Months of preparation went into making the ship-cart model ready for its journey across the Atlantic, including painstaking conservation by Philip Kevin and three weeks of dedicated work by Getty mountmaker Richard Hards to construct a bespoke mount for the object. Susi Pancaldo coordinated this work and accompanied the ship-cart model, and a group of other objects from the Petrie Museum, to the J. Paul Getty Museum. We are grateful that their skilled work and commitment means that we can now safely display the model at the Petrie Museum for visitors to enjoy.

‘From Gurob to the Getty: The Voyages of an Ancient Egyptian Ship-Cart Model’ is open at the Petrie Museum of Egyptian Archaeology, UCL, from June 18th – October 26th 2019.

Anna Garnett is the Curator of the Petrie Museum of Egyptian Archaeology, UCL.

Public Engagement with UCL Deafness Cognition and Language Research Centre

Anna EGarnett26 September 2018

Rebecca Lambert is a long-time volunteer of the Petrie Museum, and in this guest blog Rebecca reports on a recent engagement session which she led with UCL Deafness Cognition and Language Research Centre.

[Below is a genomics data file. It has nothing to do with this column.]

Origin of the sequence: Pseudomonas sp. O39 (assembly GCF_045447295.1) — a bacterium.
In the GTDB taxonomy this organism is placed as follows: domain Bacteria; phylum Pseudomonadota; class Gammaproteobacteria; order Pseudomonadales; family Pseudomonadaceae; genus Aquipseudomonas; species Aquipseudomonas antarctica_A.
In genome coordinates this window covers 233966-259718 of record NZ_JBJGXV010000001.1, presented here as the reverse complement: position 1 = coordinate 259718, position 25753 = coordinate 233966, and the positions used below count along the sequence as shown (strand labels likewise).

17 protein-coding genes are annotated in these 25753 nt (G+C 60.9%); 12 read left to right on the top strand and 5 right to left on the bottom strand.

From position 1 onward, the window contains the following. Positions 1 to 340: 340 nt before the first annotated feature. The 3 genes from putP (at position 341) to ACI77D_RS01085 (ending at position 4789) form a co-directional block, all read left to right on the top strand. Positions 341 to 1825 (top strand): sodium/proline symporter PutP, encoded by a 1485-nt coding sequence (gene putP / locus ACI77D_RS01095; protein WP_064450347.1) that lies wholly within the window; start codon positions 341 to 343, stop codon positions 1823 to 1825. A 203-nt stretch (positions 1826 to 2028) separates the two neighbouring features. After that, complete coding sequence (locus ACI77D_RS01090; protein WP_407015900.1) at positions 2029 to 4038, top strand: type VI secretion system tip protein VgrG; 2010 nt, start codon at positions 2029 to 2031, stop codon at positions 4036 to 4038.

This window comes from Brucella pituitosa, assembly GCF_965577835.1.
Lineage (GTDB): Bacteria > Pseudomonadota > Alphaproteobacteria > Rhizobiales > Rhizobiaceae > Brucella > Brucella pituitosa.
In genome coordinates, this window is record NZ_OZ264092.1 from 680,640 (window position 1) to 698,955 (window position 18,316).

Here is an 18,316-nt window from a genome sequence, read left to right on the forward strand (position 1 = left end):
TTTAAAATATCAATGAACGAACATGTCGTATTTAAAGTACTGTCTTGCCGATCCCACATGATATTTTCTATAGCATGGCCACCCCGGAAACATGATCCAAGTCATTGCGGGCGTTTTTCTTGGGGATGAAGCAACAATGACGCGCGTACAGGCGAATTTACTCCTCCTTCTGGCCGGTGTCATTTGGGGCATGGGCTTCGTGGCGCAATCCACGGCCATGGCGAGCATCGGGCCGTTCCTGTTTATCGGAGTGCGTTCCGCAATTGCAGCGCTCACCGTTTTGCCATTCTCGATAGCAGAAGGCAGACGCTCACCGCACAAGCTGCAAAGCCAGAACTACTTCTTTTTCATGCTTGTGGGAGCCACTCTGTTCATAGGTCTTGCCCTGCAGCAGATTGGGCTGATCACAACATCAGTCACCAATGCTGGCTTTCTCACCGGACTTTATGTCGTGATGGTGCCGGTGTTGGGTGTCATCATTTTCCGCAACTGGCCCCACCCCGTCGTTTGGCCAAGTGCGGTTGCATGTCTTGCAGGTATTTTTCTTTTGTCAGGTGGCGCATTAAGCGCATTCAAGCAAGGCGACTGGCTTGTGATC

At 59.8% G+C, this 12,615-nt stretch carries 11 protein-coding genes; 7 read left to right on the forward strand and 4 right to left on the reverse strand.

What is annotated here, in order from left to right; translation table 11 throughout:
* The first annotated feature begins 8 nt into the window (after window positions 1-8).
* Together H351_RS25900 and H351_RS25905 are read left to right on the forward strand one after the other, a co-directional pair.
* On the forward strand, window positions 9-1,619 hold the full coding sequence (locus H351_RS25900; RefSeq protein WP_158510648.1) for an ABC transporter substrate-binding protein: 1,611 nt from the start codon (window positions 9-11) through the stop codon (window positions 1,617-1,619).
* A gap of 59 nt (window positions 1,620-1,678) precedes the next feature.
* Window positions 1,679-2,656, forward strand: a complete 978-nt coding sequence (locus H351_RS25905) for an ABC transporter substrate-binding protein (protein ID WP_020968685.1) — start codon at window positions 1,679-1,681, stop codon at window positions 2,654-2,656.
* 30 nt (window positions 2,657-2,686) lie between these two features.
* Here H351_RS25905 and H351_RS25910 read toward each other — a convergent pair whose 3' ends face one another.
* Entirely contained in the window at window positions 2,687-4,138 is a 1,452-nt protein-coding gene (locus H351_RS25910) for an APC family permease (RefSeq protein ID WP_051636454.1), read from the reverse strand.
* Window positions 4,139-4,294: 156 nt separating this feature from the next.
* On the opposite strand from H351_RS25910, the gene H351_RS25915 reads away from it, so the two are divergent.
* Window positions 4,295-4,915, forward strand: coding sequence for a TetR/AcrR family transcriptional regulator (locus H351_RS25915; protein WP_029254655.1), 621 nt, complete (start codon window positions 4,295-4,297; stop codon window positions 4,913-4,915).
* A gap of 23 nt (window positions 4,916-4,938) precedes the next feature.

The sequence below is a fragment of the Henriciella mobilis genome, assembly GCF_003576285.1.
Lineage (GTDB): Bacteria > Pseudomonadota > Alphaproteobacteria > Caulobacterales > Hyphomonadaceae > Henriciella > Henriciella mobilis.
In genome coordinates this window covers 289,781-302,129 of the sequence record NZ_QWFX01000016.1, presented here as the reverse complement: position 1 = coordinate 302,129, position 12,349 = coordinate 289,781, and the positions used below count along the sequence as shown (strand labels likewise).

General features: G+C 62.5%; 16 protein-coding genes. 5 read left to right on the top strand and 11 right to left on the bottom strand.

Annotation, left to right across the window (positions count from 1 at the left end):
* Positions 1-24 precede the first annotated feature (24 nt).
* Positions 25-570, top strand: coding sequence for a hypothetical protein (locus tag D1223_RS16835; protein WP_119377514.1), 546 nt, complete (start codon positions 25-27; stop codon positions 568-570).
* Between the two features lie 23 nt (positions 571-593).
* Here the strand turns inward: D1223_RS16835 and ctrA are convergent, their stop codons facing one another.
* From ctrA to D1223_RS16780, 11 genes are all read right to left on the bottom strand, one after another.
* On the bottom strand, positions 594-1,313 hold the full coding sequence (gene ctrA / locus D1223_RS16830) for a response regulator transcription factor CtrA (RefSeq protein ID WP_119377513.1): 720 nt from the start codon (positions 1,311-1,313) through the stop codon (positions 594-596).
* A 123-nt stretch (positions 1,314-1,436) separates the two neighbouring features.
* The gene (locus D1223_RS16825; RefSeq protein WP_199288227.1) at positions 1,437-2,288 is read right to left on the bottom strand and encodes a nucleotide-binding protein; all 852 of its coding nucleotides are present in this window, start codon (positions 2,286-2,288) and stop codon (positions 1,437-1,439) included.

As a volunteer at the Petrie Museum of Egyptian Archaeology I am very keen to engage with people from all walks of life and to help make the museum collection accessible to all. Earlier this summer I was asked to assist with the preparation and delivery of offsite activity for the UCL Deafness Cognition and Language Research Centre as part of the UCL Discover Summer School for potential UCL undergraduates.

Pyramid Text fragment of Pepy I (UC14540)

The brief was to create an Ancient Egyptian based activity which would be suitable for young adults with an age range of approximately 16-18 years of age. There were to be twelve participants who each had differing levels of hearing loss. Some of the students communicated solely through British Sign Language (BSL), whilst others would use a combination of sign language and lip reading. Some of the students could communicate verbally, whilst some could not. To create an activity which would be accessible, challenging, but most of all, fun, I had to decide on a format which would enable the students to explore Ancient Egypt. I decided that the session should primarily focus on the visual and not rely on convoluted descriptive narratives which can appear wearisome, especially to teenagers. This being the case, I opted to download three different empty cartouche designs. I also brought copies of images of particularly striking inscribed objects in the Petrie Museum collection, which are illustrated here.